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By Steve Appleford. The pop star and composer explain how they and Johnny Marr came to score ‘The Amazing Spider-Man 2’. Pharrell Williams is a man in need of a nap. In a few hours, he’ll be shooting a music video with Hans Zimmer and Alicia Keys for a song from the soundtrack to The Amazing Spider-Man 2.

And right now he looks great as always, wearing his big black Vivienne Westwood ranger hat, but he’s still jet-lagged from a trans-Pacific flight: His eyes droop, shoulders bend and his energy is sapped. “I feel like I’m being interviewed by the KGB,” Williams tells Rolling Stone, sitting with Zimmer at the Standard Hotel in downtown Los Angeles to talk about their new soundtrack project.

“I’m just telling people everyone’s secrets right now.” “Ask him anything,” Zimmer says with a smile. “This could be good.” Williams and Zimmer, the Oscar-winning composer behind The Lion King and The Dark Knight, have been friends for years, and together they created both a half-album of unreleased songs and the music for the 2012 Academy Awards.

When film director Marc Webb approached Zimmer about music for the aforementioned superhero sequel, the composer decided to try a new approach with a crowd of collaborators that includes Williams, Johnny Marr (The Smiths), Michael Einziger (Incubus) and Dave Stewart (Eurythmics). The movie will be released on May 2nd.

“In the nineties, they used to have these ‘Songs inspired by’ albums, which were horrible – all the songs that nobody wanted in the movie,” says Zimmer. “Why don’t we go the other way around? We’ll start writing some songs, and the melodies of those songs become the theme for the movie. In a funny way, that was the language that a 20-year-old would express himself in.”

It was important for Zimmer to acknowledge within the music the youth of the main character, he says. “I seem to have some experience with superheroes,” Zimmer explains. “But I think Peter Parker of Spider-Man is different. He’s young. He’s just graduating college. I don’t think that he expresses emotion the way Batman would express emotion.”

One of the songs created was “It’s On Again,” which includes Keys and Kendrick Lamar, who would pop in on that video shoot later in the day. “I had an idea, and he lifted it to new heights,” Williams says of working with Zimmer. “I had a little dirt-hill idea and he’s turned it into a mountain. Alicia is singing and she did some co-writing on it too, and with Kendrick, it just feels like we might have our own little Mt. Rushmore here.”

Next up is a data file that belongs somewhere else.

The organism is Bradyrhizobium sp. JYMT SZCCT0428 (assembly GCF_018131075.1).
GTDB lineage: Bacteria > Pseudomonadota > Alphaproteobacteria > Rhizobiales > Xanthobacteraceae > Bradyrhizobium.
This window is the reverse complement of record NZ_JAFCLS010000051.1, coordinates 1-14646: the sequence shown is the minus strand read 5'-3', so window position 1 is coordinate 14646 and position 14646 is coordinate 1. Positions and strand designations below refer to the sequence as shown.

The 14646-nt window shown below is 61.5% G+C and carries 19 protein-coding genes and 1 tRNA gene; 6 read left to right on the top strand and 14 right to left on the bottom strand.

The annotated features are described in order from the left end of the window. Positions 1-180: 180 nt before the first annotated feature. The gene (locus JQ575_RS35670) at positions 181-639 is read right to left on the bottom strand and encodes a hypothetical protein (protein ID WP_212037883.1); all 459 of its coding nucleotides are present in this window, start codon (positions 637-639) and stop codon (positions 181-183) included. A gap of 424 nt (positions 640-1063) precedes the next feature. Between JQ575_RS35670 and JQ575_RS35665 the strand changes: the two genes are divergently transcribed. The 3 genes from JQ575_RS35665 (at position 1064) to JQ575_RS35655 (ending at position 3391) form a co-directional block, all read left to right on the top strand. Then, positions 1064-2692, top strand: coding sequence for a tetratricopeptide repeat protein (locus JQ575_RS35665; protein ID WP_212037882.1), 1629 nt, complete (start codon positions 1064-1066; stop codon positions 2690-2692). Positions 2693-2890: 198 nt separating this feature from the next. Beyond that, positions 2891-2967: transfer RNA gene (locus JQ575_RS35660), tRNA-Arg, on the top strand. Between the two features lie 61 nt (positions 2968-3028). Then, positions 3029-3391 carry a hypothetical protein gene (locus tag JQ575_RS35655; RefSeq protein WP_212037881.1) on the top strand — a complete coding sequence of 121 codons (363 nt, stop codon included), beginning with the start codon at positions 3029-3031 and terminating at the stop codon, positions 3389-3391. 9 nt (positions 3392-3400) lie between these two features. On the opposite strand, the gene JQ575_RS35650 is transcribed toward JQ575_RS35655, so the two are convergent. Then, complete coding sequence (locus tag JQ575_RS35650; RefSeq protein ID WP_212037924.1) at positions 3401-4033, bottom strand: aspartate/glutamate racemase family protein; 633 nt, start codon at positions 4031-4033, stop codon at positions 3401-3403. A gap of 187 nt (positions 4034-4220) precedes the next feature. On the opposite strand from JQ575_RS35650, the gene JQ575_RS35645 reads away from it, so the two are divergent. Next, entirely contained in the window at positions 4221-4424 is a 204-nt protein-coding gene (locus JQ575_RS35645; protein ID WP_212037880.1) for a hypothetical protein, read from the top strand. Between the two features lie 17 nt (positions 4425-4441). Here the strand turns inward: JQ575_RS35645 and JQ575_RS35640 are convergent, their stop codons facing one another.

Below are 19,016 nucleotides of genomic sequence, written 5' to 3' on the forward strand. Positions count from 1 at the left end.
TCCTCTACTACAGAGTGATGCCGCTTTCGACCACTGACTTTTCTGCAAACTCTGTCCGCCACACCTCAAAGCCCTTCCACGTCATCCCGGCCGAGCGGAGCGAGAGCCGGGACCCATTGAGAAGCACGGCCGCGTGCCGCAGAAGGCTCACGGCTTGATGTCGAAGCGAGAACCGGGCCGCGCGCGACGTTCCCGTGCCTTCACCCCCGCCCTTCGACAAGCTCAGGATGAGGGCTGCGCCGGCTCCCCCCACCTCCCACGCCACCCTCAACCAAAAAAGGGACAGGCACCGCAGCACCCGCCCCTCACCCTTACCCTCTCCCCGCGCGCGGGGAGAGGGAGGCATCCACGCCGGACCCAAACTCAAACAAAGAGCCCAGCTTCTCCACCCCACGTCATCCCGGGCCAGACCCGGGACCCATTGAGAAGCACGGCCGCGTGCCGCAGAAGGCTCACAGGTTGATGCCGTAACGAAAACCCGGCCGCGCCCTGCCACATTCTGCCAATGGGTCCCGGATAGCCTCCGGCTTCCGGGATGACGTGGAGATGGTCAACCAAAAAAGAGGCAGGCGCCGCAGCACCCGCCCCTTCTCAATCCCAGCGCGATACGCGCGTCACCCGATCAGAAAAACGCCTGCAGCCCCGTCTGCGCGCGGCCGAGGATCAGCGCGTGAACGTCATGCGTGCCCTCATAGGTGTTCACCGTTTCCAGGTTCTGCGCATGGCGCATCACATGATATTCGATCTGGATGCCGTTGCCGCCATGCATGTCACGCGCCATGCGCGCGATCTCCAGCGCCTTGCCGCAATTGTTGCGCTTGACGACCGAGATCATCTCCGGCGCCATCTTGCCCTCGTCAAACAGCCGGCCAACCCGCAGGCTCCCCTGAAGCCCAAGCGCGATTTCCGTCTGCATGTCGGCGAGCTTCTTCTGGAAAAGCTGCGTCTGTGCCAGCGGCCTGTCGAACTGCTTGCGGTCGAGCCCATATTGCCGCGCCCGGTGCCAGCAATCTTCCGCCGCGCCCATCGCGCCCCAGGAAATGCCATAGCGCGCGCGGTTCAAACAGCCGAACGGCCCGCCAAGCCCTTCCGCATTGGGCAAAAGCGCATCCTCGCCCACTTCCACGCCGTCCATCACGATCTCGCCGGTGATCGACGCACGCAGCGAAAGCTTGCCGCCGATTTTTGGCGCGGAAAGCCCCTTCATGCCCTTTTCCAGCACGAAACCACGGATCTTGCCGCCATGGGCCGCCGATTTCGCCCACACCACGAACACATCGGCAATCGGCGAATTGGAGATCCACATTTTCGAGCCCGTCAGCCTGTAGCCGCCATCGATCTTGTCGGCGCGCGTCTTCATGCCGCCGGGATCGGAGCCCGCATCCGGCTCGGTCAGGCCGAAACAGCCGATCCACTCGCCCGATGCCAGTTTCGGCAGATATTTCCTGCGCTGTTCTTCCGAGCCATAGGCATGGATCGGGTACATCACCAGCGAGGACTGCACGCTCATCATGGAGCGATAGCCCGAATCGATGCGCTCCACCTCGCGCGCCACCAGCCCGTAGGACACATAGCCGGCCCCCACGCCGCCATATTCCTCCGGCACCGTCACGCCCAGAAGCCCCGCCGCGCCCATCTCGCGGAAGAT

Former Smiths guitarist Marr, meanwhile, excitedly joined the project over a long lunch with Zimmer in London. The result could be called a supergroup, but Zimmer had another label in mind: garage band. “Remember what it was like being in your first band,” Zimmer told his collaborators. “We can all get back there. As soon as we put a microphone there, there’s a purity that happens.”

The project began with a midnight screening of a rough cut of the film. “We were this pressure cooker,” Zimmer says. “Having all this talent in the room, there were ideas flying around all the time. They weren’t just about music. They were about story, they were about all sorts of things.” “The air began to sing,” Williams remembers of the sessions. “When the actors and actresses were not speaking, we got to actually tell some of the story. We were able to verbalize facial gestures.”

Williams calls the busy film composer “a mentor.” “He’s a big brother. There’s actually an educational side to our friendship.” Williams adds, “Before, I was basically getting my jollies from aesthetic, shallow pleasures because it was all surface. When I understood the importance of purpose and the gravitas in intention, that’s when my music started to become as close to magic as it could be. When you dig into his scores, they’re magical.”


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